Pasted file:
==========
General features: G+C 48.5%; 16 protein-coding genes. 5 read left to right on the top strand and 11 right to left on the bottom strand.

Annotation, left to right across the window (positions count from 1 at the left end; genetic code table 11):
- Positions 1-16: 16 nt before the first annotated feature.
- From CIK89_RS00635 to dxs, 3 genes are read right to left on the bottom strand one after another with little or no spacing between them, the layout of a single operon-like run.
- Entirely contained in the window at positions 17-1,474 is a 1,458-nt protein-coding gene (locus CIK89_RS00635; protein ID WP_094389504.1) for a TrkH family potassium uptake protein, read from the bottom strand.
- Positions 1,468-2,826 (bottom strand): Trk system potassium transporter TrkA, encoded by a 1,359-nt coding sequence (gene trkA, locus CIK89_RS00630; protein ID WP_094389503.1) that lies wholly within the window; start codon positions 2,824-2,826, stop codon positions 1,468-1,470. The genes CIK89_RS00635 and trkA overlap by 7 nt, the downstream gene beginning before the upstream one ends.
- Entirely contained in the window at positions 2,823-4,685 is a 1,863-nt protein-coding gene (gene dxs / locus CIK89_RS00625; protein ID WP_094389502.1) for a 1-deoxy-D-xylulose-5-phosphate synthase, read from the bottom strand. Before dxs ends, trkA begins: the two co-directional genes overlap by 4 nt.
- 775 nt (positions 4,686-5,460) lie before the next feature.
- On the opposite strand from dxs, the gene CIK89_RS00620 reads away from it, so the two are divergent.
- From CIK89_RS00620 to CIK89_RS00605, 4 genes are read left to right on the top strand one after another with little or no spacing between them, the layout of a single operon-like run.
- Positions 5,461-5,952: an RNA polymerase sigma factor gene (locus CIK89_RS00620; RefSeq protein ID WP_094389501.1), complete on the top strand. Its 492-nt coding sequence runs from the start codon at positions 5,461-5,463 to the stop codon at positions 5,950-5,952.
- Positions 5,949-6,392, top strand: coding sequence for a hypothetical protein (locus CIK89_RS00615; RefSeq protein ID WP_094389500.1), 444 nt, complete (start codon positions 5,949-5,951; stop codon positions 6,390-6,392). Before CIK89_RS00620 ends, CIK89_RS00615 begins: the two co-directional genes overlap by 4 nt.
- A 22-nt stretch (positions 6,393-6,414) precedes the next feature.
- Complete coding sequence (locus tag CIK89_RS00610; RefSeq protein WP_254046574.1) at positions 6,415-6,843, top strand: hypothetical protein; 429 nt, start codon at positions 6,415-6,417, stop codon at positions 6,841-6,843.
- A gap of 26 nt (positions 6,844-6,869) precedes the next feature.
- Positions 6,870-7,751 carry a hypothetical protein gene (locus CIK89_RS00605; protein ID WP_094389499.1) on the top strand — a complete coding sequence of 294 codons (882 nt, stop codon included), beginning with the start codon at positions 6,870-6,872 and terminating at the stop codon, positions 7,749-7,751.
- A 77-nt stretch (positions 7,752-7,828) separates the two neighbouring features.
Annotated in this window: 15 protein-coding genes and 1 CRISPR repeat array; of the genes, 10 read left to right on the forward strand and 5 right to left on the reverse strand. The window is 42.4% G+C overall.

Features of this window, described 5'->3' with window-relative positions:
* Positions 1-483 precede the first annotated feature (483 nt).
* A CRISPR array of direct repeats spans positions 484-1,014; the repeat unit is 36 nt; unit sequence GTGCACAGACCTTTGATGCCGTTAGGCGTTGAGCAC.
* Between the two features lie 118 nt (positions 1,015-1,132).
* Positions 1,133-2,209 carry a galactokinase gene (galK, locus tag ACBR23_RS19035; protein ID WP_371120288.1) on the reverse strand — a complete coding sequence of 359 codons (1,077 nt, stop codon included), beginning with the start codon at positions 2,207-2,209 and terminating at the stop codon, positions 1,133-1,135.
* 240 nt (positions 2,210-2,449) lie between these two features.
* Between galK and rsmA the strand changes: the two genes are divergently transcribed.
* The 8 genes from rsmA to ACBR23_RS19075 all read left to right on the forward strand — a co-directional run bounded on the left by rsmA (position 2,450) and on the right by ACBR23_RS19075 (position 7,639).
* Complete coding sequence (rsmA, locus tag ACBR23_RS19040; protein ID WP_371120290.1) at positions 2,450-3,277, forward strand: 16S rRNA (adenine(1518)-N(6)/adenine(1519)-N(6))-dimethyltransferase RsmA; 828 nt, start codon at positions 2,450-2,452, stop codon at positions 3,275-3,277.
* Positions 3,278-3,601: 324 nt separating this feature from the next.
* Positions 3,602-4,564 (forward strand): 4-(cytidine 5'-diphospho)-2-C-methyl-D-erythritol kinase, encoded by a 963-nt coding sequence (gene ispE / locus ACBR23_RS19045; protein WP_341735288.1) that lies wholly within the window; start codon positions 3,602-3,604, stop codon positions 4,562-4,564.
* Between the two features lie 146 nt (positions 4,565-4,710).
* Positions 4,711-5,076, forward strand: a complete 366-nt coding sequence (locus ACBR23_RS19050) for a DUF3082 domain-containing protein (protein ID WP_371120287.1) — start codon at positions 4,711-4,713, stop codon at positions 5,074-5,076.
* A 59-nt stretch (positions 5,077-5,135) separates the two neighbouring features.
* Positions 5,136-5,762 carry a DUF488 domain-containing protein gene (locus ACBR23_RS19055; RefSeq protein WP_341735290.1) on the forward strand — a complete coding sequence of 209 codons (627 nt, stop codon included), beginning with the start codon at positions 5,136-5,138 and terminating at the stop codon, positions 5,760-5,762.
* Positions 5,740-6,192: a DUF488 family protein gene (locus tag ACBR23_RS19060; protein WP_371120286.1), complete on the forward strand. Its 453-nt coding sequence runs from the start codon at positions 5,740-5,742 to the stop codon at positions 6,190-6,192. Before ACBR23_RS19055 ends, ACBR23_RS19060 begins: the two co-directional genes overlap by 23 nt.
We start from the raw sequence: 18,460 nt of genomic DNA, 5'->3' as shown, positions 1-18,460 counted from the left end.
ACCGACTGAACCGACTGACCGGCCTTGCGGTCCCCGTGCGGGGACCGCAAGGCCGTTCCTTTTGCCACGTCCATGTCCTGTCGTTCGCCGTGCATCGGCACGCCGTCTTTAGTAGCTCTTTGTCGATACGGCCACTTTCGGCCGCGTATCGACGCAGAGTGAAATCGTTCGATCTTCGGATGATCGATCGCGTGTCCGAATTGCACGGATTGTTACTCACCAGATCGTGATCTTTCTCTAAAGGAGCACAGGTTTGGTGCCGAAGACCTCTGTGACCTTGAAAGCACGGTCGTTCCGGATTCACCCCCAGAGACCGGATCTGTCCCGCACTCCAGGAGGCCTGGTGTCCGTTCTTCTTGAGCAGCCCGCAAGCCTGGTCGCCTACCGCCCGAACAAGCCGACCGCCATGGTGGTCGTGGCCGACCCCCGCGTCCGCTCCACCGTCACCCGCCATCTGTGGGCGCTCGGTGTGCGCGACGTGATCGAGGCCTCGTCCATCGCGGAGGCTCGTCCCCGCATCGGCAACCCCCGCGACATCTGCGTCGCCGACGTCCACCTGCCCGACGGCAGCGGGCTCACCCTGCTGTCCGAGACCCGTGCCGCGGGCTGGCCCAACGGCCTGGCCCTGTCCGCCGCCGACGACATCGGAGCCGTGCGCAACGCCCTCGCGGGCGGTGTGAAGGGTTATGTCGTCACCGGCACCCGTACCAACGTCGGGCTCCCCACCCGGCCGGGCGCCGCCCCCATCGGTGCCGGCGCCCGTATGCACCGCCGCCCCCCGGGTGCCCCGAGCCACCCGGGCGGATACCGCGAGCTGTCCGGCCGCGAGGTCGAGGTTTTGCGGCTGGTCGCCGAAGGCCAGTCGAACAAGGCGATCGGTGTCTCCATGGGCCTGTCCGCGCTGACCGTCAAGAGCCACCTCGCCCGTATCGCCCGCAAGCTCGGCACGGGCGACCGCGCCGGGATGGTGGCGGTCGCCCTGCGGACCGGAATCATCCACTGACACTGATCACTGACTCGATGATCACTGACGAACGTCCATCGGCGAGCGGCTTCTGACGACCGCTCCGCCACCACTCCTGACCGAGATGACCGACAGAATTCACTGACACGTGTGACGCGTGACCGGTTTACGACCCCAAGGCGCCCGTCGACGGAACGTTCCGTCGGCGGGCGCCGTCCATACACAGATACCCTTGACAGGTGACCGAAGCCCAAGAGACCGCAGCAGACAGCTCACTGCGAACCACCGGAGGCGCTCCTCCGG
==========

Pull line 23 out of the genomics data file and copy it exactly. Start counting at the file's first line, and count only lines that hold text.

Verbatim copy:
* Positions 1,133-2,209 carry a galactokinase gene (galK, locus tag ACBR23_RS19035; protein ID WP_371120288.1) on the reverse strand — a complete coding sequence of 359 codons (1,077 nt, stop codon included), beginning with the start codon at positions 2,207-2,209 and terminating at the stop codon, positions 1,133-1,135.